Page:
Aberrant promoter methylation of ZIC3 and NR2F2 in the diseased twin

Since promoter hypermethylation is typically associated with the repression of gene transcription [44], we then focused on promoter DMRs for further analysis. We found that DMRs existed in the upstream of multiple genes whose family members have been reported to be involved in pathogenesis of CHDs, and their normal functions are critical in morphogenesis and establishment of the cardiovascular system during cardiac development [4648]. These genes include CITED1 (member of CREB-binding protein/p300-interacting transactivator with Asp/Glu-rich C-terminal domain (CITED) family of proteins, hypomethylated), GATA2 (member of the GATA family of zinc-finger TFs, hypermethylated), SOX3 (member of the SOX (SRY-related HMG-box) family of transcription factors, hypomethylated) (Additional file 14: Figure S5, Additional file 15: Figure S6 and Additional file 16: Figure S7).

We also found that genes encoding important epigenetic factors contained DMRs in their upstream of TSS, implying that these factors may play roles in causing CHDs through regulating expression of genes implicated in heart development. The genes include NSD1 (Nuclear Receptor Binding SET Domain Protein 1, which preferentially methylates ‘Lys-36’ of histone H3 and ‘Lys-20’ of histone H4, hypomethylated), MTA2 (Metastasis Associated 1 Family, Member 2, a component of NuRD, hypomethylated), MECP2 (Methyl CpG Binding Protein 2, hypermethylated) and SUV39H1 (Suppressor of Variegation 3–9 Homolog 1, a histone methyltransferase that trimethylates lysine 9 of histone H3, hypomethylated) (Additional file 17: Figure S8, Additional file 18: Figure S9, Additional file 19: Figure S10 and Additional file 20: Figure S11). We also utilized the public expression profiling data of embryo and adult heart from ENCODE (Accession ID: ENCFF704AHC, ENCFF199GQY, ENCFF987YOV) to analyze the possible contribution of these genes to DORV. We found that these genes were expressed in both embryo and heart (Additional file 21: Table S10), suggesting that these genes may play important roles in embryonic and cardiac development and dysregulated expression of them may contribute to CHD such as DORV.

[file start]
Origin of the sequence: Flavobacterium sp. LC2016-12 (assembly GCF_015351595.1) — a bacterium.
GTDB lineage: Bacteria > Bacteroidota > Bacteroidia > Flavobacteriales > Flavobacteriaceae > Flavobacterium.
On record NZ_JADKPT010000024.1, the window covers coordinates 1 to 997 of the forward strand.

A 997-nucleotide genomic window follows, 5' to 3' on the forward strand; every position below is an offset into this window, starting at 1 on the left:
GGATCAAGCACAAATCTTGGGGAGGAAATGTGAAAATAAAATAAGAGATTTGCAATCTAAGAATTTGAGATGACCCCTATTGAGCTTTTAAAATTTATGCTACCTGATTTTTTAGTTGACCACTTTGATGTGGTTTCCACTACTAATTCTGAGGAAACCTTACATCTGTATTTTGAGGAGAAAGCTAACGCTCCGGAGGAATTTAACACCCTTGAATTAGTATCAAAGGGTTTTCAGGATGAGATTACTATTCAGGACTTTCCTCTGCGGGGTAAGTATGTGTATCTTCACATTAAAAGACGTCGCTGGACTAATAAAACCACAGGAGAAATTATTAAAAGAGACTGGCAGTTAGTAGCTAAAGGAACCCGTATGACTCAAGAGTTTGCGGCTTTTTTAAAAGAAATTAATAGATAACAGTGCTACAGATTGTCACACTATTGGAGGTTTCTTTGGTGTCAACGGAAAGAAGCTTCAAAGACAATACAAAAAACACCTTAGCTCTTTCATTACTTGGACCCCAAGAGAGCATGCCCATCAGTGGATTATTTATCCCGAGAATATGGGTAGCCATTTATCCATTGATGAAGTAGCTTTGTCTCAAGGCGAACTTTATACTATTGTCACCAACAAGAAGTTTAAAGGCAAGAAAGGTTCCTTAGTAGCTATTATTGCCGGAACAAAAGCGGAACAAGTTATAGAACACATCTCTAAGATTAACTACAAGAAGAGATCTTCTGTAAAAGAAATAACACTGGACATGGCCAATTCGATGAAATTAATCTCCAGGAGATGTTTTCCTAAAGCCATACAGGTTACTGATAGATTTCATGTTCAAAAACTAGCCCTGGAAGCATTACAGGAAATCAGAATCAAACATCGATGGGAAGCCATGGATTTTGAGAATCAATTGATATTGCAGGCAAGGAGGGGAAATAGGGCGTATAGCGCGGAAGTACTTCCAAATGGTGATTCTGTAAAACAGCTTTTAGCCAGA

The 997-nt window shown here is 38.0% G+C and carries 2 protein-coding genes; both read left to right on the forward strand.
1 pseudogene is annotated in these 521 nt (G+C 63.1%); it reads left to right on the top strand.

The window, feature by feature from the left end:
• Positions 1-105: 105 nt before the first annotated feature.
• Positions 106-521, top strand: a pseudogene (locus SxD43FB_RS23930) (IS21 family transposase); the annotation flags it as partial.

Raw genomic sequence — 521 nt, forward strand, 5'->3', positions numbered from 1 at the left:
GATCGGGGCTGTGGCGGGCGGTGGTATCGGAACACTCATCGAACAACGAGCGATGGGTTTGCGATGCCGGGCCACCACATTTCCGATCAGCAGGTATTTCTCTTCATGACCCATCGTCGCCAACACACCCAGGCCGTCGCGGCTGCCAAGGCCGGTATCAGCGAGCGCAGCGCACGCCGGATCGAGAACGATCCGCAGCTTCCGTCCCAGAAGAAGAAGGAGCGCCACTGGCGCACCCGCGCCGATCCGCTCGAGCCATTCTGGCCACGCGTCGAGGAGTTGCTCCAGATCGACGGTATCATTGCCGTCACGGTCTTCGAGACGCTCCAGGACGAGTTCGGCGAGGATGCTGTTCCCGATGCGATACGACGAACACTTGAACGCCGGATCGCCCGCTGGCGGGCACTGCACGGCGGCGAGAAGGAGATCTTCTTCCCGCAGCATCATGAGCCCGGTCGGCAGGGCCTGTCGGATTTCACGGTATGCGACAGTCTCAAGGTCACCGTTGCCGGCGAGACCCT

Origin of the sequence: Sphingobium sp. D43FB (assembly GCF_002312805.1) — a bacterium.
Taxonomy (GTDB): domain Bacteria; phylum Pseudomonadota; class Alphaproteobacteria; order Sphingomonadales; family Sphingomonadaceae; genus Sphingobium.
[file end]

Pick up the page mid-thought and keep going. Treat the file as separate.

Moreover, by scrutinizing all the DMRs located in gene promoter regions, we noticed that two genes, ZIC3 and NR2F2, encode TFs annotated with CHD in OMIM (300,265 and 107,773) [4951]. In the DORV diseased twin D3, the upstream of ZIC3 (harboring P300 and HNF1 binding sites) was hypermethylated, corresponding to a region with high Pol II binding density in hESC cells (ENCODE data) (Fig. 5a and c). Similarly, hypermethylation of NR2F2 was detected in the upstream of the TSS (harboring an IRF2 binding site) of the shortest NR2F2 transcript variant, corresponding to a region with high intensity of TBP and Pol II binding in K562 cells (ENCODE data) (Fig. 5b and d). These results suggested a possible association of hypermethylated promoters of ZIC3 and NR2F2 and their functions during the heart development of DORV patients.
Fig. 5
Fig. 5

Aberrant methylation in the upstream regions of ZIC3 and NR2F2, visualized in UCSC genome browser. DMRs are indicated by light blue bar; methylated levels in the twins are showed in blue (D3) and red (D4) bars. Transcription factor binding sites are also showed in zooming-in panels, which are indicated by black bars with names marked in front. An arrow gives TSS and transcriptional orientation. Two genes, ZIC3 (a) and NR2F2 (b), are showing differentially methylated in the upstream of TSS, and these two genes are known be associated with CHD. Transcription factor binding sites analyses are performed by ChIP-seq data of RNA Pol II and TBP derived from ENCODE. Bisulfite sequencing data (c and d) show methylation status of the same region of ZIC3 and NR2F2 as in (a) and (b). Methylated and unmethylated CpG sites are shown as black and white circles, respectively

Hypermethylation and dysregulation of ZIC3 and NR2F2 in additional DORV patients